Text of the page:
Three hurricanes that barreled across key markets in Texas, Florida and the Caribbean helped to pare Spirit Airlines’ third quarter operating revenues by $40 million, the low-cost carrier reported Thursday.
Hurricanes Harvey, Irma and Maria, together with the lingering impact of a pilots work slowdown earlier this year negatively affected the quarter’s revenue by $40 million, Spirit said in an earnings news release. The storms forced the cancellation of more than a thousand flights and incurred other costs beyond the loss of passenger ticket money.
The Miramar-based airline’s quarterly net profit declined 26 percent to $60.2 million or 87 cents a share compared to $81.3 million or $1.17 cents in 2016.
But despite the storms’ impact, the carrier’s operating revenue still rose 10.6 percent to $687.2 million, from $621.3 million, a year ago. The increase came mainly from non-ticket revenues such as fees.
“Multiple hurricanes during the third quarter 2017 caused us to cancel over 1,650 flights,” said Robert Fornaro, Spirit’s president and CEO in a statement. “I am very proud of how the Spirit team pulled together to assist our guests and employees in the regions affected by the storms while keeping the rest of the network running smoothly and still delivering solid financial results.”
Spirit’s quarterly adjusted net earnings per share of 94 cents and revenue of $687.2 million, beat analysts’ estimates of 90 cents and $686.6 million respectively, according to the Zacks Consensus Estimate. Those results helped push the company’s stock up nearly 7 percent to $36.08 in Nasdaq trading Thursday.
He called the third quarter “challenging” on many fronts and lauded his employees for volunteering to assist with the relief efforts.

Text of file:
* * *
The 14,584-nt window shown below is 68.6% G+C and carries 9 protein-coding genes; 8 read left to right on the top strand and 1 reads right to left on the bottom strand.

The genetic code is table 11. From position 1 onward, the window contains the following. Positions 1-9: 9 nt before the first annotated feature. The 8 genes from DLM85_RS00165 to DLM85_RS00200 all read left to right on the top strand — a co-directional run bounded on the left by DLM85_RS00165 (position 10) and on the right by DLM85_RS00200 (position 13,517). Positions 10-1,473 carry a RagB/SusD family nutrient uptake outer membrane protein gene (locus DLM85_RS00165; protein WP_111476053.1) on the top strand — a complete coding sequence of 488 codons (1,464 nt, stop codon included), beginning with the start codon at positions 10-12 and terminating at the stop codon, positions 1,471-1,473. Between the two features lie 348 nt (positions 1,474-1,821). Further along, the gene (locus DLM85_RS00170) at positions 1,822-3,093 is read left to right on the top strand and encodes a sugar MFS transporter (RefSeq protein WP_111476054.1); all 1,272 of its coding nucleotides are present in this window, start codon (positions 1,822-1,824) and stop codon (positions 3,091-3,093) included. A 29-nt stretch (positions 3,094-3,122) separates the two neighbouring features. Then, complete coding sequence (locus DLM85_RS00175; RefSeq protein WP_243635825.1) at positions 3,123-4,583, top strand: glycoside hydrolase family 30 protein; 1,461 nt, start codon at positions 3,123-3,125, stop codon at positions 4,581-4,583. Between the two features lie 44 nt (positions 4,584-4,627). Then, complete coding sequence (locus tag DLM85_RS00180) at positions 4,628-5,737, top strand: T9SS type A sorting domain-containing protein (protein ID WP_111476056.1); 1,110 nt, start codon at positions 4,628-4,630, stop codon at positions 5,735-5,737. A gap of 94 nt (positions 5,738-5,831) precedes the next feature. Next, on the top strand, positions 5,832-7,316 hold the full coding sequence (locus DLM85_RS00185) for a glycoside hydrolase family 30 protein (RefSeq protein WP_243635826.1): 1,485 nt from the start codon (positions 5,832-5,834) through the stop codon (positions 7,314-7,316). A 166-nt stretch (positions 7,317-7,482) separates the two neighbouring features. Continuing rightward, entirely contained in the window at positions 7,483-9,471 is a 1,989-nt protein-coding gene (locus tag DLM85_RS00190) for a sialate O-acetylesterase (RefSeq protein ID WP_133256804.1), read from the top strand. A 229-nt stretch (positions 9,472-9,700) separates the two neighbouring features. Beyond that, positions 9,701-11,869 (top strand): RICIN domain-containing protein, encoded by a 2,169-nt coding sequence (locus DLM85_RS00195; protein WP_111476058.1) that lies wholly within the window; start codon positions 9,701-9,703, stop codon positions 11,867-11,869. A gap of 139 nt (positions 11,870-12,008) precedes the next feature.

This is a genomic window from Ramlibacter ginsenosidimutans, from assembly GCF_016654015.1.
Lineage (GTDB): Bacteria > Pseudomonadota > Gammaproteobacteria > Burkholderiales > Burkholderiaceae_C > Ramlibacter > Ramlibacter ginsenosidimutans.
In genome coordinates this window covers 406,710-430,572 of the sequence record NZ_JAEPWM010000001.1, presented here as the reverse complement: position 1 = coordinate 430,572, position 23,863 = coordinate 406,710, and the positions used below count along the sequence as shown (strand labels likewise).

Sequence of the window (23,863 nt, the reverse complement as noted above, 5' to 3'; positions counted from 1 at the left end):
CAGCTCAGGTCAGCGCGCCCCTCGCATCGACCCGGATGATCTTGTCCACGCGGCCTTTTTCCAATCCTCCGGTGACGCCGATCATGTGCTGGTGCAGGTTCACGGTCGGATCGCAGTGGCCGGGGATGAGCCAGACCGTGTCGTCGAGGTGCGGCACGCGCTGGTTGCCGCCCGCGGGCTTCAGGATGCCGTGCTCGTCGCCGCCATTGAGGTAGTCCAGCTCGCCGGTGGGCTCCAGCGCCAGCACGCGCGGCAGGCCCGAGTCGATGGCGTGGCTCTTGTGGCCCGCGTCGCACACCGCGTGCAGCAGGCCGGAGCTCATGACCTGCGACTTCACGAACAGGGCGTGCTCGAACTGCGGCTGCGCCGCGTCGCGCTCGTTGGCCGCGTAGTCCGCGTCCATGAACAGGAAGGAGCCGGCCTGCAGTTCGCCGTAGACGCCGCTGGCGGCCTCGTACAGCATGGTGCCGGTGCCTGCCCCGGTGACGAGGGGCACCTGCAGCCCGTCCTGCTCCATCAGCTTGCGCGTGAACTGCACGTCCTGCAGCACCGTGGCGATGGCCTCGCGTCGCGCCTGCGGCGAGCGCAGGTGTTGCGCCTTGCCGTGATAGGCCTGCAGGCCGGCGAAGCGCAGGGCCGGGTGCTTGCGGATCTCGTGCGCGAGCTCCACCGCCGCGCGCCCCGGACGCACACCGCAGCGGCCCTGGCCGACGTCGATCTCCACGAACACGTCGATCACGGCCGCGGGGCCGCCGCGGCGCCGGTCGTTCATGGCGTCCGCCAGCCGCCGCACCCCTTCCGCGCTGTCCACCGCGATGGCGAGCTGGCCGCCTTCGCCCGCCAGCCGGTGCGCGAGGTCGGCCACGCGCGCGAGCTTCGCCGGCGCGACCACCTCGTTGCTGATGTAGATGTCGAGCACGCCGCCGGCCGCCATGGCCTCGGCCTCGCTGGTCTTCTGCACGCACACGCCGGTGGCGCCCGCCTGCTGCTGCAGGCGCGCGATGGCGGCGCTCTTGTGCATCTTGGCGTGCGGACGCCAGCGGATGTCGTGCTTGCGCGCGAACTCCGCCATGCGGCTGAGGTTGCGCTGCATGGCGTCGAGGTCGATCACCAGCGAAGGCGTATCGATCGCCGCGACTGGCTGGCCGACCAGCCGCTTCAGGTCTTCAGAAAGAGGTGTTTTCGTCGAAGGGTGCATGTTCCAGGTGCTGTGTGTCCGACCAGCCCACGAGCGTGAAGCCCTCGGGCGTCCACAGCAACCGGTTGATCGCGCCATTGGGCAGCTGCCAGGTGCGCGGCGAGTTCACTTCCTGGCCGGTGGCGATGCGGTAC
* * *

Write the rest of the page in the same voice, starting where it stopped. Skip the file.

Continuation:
Spirit officials spoke to analysts about continued double-digit capacity growth over the next few years as more aircraft are added for expansion in domestic and international markets.
Fort Lauderdale-Hollywood International Airport — already it’s largest gateway in terms of flight capacity — will likely see some new international routes launching or being announced in coming months, Fornaro said.
This year through August, Spirit ranked as the airport’s second-busiest carrier with 21.8 percent of passenger traffic ahead of Southwest’s 20.23 percent and behind JetBlue’s 26.7 percent shares, airport records show.
Spirit’s growth plans however could be derailed if its 1,600 unionized pilots, unhappy with current negotiations for a new contract, opt to strike.
Spirit said its management and the pilots, who are represented by the Air Line Pilots Association, remain in open contract negotiations under the supervision of the National Mediation Board.
“The two parties are close, but we have no meetings scheduled,” Fornaro told the Sun Sentinel. They last met for negotiations in early September, he said.
In a statement from the pilots’ union Thursday, representatives said Spirit’s future growth plans were in “serious jeopardy,” without a competitive pilot contract.
“It’s time for Spirit management to come back to the table with a contract that will attract — and retain — the high-quality pilot workforce needed for Spirit to grow and compete successfully,” said Capt. Stuart Morrison, chairman of Spirit’s ALPA unit.
The airline and pilots have been in contract negotiations for more than two years. In mid-September, the unionized group voted in favor of a strike in the event talks hit an impasse and the parties are released from mediation.
“Our goal remains to negotiate a contract that protects both the work and the welfare of our pilots,” Morrison said after the vote.